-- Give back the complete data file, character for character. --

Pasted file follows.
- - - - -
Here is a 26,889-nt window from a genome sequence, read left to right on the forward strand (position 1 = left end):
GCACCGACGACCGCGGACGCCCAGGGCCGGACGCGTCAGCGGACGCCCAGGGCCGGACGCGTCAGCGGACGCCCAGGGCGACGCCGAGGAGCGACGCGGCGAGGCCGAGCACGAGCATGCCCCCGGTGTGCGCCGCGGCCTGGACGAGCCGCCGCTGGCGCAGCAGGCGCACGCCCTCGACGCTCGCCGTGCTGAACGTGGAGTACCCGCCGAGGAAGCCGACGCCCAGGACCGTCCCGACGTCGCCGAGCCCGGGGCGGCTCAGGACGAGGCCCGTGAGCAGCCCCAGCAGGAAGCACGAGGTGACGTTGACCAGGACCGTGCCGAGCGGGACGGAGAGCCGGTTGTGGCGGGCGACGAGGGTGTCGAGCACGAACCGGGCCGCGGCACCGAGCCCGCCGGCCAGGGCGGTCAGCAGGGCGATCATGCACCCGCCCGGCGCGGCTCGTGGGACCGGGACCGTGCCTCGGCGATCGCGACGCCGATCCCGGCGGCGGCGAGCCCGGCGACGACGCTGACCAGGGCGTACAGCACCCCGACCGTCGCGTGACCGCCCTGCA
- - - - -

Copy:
Here is a 26,889-nt window from a genome sequence, read left to right on the forward strand (position 1 = left end):
GCACCGACGACCGCGGACGCCCAGGGCCGGACGCGTCAGCGGACGCCCAGGGCCGGACGCGTCAGCGGACGCCCAGGGCGACGCCGAGGAGCGACGCGGCGAGGCCGAGCACGAGCATGCCCCCGGTGTGCGCCGCGGCCTGGACGAGCCGCCGCTGGCGCAGCAGGCGCACGCCCTCGACGCTCGCCGTGCTGAACGTGGAGTACCCGCCGAGGAAGCCGACGCCCAGGACCGTCCCGACGTCGCCGAGCCCGGGGCGGCTCAGGACGAGGCCCGTGAGCAGCCCCAGCAGGAAGCACGAGGTGACGTTGACCAGGACCGTGCCGAGCGGGACGGAGAGCCGGTTGTGGCGGGCGACGAGGGTGTCGAGCACGAACCGGGCCGCGGCACCGAGCCCGCCGGCCAGGGCGGTCAGCAGGGCGATCATGCACCCGCCCGGCGCGGCTCGTGGGACCGGGACCGTGCCTCGGCGATCGCGACGCCGATCCCGGCGGCGGCGAGCCCGGCGACGACGCTGACCAGGGCGTACAGCACCCCGACCGTCGCGTGACCGCCCTGCA